Officials charged with daily operational responsibility for our security may consider a judicial discourse on the history of the Habeas Corpus Act of 1679 and like matters to be far removed from the Nation’s present, urgent concerns. Established legal doctrine, however, must be consulted for its teaching. Remote it time it may be; irrelevant to the present it is not. Security depends upon a sophisticated intelligence apparatus and the ability of our Armed Forces to act and to interdict. There are further considerations, however. Security subsists, too, in fidelity to freedom’s first principles. Chief among these are freedom from arbitrary and unlawful restraint and the personal liberty that is secured by adherence to the separation of powers. It is from these principles that the judicial authority to consider petitions for habeas corpus relief derives.

Our opinion does not undermine the Executive’s powers as Commander in Chief. On the contrary, the exercise of those powers is vindicated, not eroded, when confirmed by the Judicial Branch. Within the Constitution’s separation-of-powers structure, few exercises of judicial power are as legitimate or necessary as the responsibility to hear challenges to the authority of the Executive to imprison a person. Some of these petitioners have been in custody for six years with no definitive judicial determination as to the legality of their detention. Their access to the writ is a necessity to determine the lawfulness of their status, even if, in the end, they do not obtain the relief they seek.

Because our Nation’s past military conflicts have been of limited duration, it has been possible to leave the outer boundaries of war powers undefined. If, as some fear, terrorism continues to pose dangerous threats to us for years to come, the Court might not have this luxury. This result is not inevitable, however. The political branches, consistent with their independent obligations to interpret and uphold the Constitution, can engage in a genuine debate about how best to preserve constitutional values while protecting the nation from terrorism. Cf. Hamdan, 548 U.S., at 636 (Breyer, J., concurring) (“[J]udicial insistence upon that consultation does not weaken our Nation’s ability to deal with danger. To the contrary, that insistence strengthens the Nation’s ability to determine – through democratic means – how best to do so”).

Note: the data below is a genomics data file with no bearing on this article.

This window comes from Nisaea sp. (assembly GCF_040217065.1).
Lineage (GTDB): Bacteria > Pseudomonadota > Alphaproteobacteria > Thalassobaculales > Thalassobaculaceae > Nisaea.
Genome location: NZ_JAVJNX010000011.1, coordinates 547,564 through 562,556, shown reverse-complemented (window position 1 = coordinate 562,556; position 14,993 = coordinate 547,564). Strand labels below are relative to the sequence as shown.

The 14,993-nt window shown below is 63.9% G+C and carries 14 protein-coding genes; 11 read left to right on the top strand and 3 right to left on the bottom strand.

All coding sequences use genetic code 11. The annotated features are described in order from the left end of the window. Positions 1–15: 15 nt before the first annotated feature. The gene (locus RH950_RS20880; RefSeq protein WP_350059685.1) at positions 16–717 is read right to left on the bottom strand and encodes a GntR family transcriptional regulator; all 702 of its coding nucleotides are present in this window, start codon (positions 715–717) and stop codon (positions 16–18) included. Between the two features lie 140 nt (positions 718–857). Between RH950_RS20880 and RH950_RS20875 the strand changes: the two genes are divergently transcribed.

It bears repeating that our opinion does not address the content of the law that governs petitioners’ detention. That is a matter yet to be determined. We hold that petitioners may invoke the fundamental procedural protections of habeas corpus. The laws and Constitution are designed to survive, and remain in force, in extraordinary times. Liberty and security can be reconciled; and in our system they are reconciled within the framework of the law. The Framers decided that habeas corpus, a right of first importance, must be a part of the framework, a part of that law.

The determination by the Court of Appeals that the Suspension Clause and its protections are inapplicable to petitioners was in error. The judgement of the Court of Appeals is reversed. The cases are remanded to the Court of Appeals with instructions that it remand the cases to the District Court for proceedings consistent with this opinion.

It is so ordered.


Justice Scalia,[4] with whom the Chief Justice,[5] Justice Thomas,[6] and Justice Alito[7] join, dissenting.

Today, for the first time in our Nation’s history, the Court confers the constitutional right to habeas corpus on alien enemies detained abroad by our military forces in the course of an ongoing war. The CHIEF JUSTICE’s dissent, which I join, shows that the procedures prescribed by Congress in the Detainee Treatment Act provide the essential protections that habeas corpus guarantees; there has thus been no suspension of the writ, and no basis exists for judicial intervention beyond what the Act allows. My problem with today’s opinion is more fundamental still: The writ of habeas corpus does not, and never has, run in favor of aliens abroad; the Suspension Clause thus has no application, and the Court’s intervention in this military matter is entirely ultra vires.[8]

I shall devote most of what will be a lengthy opinion to the legal errors contained in the opinion of the Court. Contrary to my usual practice, however, I think it appropriate to begin with a description of the disastrous consequences of what the Court has done today.

I